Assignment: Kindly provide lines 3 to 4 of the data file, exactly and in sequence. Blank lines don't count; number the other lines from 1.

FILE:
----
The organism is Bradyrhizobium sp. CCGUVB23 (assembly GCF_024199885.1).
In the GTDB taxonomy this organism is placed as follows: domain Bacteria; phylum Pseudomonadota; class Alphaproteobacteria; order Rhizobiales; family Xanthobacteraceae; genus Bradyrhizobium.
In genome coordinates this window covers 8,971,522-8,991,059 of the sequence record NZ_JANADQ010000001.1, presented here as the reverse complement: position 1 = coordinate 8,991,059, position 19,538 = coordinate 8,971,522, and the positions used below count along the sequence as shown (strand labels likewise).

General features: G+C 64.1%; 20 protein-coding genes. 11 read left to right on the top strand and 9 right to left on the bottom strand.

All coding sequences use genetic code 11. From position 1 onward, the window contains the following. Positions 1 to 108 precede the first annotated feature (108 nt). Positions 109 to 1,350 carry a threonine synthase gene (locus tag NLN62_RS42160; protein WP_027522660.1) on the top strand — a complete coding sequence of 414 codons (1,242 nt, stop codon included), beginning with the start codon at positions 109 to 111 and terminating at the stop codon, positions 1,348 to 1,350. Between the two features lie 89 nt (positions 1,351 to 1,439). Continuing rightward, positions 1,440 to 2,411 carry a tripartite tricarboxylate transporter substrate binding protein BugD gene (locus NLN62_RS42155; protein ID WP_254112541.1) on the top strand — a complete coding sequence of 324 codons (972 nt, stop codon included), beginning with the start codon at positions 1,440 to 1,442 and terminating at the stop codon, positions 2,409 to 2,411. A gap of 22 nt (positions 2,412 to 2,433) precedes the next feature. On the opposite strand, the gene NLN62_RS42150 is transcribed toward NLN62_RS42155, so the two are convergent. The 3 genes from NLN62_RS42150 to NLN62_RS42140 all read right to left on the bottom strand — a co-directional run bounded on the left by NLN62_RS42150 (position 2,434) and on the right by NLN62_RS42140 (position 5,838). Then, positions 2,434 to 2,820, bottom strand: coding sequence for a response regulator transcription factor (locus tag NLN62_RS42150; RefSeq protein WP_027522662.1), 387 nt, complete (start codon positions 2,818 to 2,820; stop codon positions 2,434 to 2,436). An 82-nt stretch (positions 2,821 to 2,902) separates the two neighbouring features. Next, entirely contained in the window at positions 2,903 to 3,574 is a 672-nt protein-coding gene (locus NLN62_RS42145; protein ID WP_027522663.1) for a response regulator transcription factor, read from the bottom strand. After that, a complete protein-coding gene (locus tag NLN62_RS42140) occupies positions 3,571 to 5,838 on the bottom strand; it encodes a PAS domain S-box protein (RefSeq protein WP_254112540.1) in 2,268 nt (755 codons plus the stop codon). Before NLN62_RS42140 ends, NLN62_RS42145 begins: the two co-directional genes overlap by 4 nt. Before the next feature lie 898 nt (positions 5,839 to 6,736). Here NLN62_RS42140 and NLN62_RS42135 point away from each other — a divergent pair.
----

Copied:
In genome coordinates this window covers 8,971,522-8,991,059 of the sequence record NZ_JANADQ010000001.1, presented here as the reverse complement: position 1 = coordinate 8,991,059, position 19,538 = coordinate 8,971,522, and the positions used below count along the sequence as shown (strand labels likewise).

General features: G+C 64.1%; 20 protein-coding genes. 11 read left to right on the top strand and 9 right to left on the bottom strand.